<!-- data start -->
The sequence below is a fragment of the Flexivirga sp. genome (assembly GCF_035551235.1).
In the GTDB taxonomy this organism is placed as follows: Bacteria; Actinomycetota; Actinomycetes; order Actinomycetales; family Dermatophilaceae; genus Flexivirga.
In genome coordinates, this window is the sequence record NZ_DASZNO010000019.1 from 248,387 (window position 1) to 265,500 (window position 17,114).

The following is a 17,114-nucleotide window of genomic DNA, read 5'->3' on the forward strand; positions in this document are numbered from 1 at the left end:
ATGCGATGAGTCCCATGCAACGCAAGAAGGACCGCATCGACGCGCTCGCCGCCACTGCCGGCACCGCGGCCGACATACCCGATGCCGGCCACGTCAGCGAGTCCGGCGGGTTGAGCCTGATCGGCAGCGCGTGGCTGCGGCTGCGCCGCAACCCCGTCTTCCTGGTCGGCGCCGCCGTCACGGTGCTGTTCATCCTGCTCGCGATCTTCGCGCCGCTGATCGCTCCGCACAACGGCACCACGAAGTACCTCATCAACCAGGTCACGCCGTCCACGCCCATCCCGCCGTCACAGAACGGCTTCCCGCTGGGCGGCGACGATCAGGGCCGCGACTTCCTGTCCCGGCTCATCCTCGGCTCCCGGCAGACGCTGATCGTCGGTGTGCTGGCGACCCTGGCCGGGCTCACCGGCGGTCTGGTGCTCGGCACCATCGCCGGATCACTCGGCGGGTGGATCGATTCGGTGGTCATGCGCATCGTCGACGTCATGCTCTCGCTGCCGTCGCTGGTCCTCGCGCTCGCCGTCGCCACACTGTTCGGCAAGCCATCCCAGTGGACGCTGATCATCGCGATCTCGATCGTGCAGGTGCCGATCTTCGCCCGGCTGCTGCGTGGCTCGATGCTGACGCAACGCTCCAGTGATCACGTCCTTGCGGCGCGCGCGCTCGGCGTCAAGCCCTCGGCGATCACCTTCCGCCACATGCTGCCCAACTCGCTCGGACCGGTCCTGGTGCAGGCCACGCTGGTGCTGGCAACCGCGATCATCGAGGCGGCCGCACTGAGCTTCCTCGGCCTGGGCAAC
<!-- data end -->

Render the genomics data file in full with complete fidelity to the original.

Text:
The sequence below is a fragment of the Flexivirga sp. genome (assembly GCF_035551235.1).
In the GTDB taxonomy this organism is placed as follows: Bacteria; Actinomycetota; Actinomycetes; order Actinomycetales; family Dermatophilaceae; genus Flexivirga.
In genome coordinates, this window is the sequence record NZ_DASZNO010000019.1 from 248,387 (window position 1) to 265,500 (window position 17,114).

The following is a 17,114-nucleotide window of genomic DNA, read 5'->3' on the forward strand; positions in this document are numbered from 1 at the left end:
ATGCGATGAGTCCCATGCAACGCAAGAAGGACCGCATCGACGCGCTCGCCGCCACTGCCGGCACCGCGGCCGACATACCCGATGCCGGCCACGTCAGCGAGTCCGGCGGGTTGAGCCTGATCGGCAGCGCGTGGCTGCGGCTGCGCCGCAACCCCGTCTTCCTGGTCGGCGCCGCCGTCACGGTGCTGTTCATCCTGCTCGCGATCTTCGCGCCGCTGATCGCTCCGCACAACGGCACCACGAAGTACCTCATCAACCAGGTCACGCCGTCCACGCCCATCCCGCCGTCACAGAACGGCTTCCCGCTGGGCGGCGACGATCAGGGCCGCGACTTCCTGTCCCGGCTCATCCTCGGCTCCCGGCAGACGCTGATCGTCGGTGTGCTGGCGACCCTGGCCGGGCTCACCGGCGGTCTGGTGCTCGGCACCATCGCCGGATCACTCGGCGGGTGGATCGATTCGGTGGTCATGCGCATCGTCGACGTCATGCTCTCGCTGCCGTCGCTGGTCCTCGCGCTCGCCGTCGCCACACTGTTCGGCAAGCCATCCCAGTGGACGCTGATCATCGCGATCTCGATCGTGCAGGTGCCGATCTTCGCCCGGCTGCTGCGTGGCTCGATGCTGACGCAACGCTCCAGTGATCACGTCCTTGCGGCGCGCGCGCTCGGCGTCAAGCCCTCGGCGATCACCTTCCGCCACATGCTGCCCAACTCGCTCGGACCGGTCCTGGTGCAGGCCACGCTGGTGCTGGCAACCGCGATCATCGAGGCGGCCGCACTGAGCTTCCTCGGCCTGGGCAAC